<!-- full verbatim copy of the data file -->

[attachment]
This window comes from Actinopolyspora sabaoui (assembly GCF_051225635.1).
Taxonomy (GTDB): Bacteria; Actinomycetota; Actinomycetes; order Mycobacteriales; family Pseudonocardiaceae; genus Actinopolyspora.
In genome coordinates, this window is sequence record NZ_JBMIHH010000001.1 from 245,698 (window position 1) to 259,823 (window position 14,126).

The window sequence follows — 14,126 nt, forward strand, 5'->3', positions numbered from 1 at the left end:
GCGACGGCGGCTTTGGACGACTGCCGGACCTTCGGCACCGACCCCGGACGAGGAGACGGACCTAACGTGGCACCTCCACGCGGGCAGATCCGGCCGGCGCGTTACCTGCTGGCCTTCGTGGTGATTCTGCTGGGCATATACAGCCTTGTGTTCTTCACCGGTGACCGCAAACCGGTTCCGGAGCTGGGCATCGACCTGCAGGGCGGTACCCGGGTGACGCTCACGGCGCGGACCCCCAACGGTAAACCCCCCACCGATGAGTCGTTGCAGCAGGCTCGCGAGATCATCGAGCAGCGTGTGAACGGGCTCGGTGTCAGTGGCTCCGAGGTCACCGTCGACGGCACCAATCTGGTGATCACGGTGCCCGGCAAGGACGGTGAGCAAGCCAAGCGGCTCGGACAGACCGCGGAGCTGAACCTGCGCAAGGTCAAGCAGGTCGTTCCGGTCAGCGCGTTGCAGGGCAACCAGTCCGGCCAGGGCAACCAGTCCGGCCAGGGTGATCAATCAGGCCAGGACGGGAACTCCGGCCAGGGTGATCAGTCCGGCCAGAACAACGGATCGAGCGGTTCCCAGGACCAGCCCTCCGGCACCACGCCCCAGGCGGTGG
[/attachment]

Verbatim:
This window comes from Actinopolyspora sabaoui (assembly GCF_051225635.1).
Taxonomy (GTDB): Bacteria; Actinomycetota; Actinomycetes; order Mycobacteriales; family Pseudonocardiaceae; genus Actinopolyspora.
In genome coordinates, this window is sequence record NZ_JBMIHH010000001.1 from 245,698 (window position 1) to 259,823 (window position 14,126).

The window sequence follows — 14,126 nt, forward strand, 5'->3', positions numbered from 1 at the left end:
GCGACGGCGGCTTTGGACGACTGCCGGACCTTCGGCACCGACCCCGGACGAGGAGACGGACCTAACGTGGCACCTCCACGCGGGCAGATCCGGCCGGCGCGTTACCTGCTGGCCTTCGTGGTGATTCTGCTGGGCATATACAGCCTTGTGTTCTTCACCGGTGACCGCAAACCGGTTCCGGAGCTGGGCATCGACCTGCAGGGCGGTACCCGGGTGACGCTCACGGCGCGGACCCCCAACGGTAAACCCCCCACCGATGAGTCGTTGCAGCAGGCTCGCGAGATCATCGAGCAGCGTGTGAACGGGCTCGGTGTCAGTGGCTCCGAGGTCACCGTCGACGGCACCAATCTGGTGATCACGGTGCCCGGCAAGGACGGTGAGCAAGCCAAGCGGCTCGGACAGACCGCGGAGCTGAACCTGCGCAAGGTCAAGCAGGTCGTTCCGGTCAGCGCGTTGCAGGGCAACCAGTCCGGCCAGGGCAACCAGTCCGGCCAGGGTGATCAATCAGGCCAGGACGGGAACTCCGGCCAGGGTGATCAGTCCGGCCAGAACAACGGATCGAGCGGTTCCCAGGACCAGCCCTCCGGCACCACGCCCCAGGCGGTGG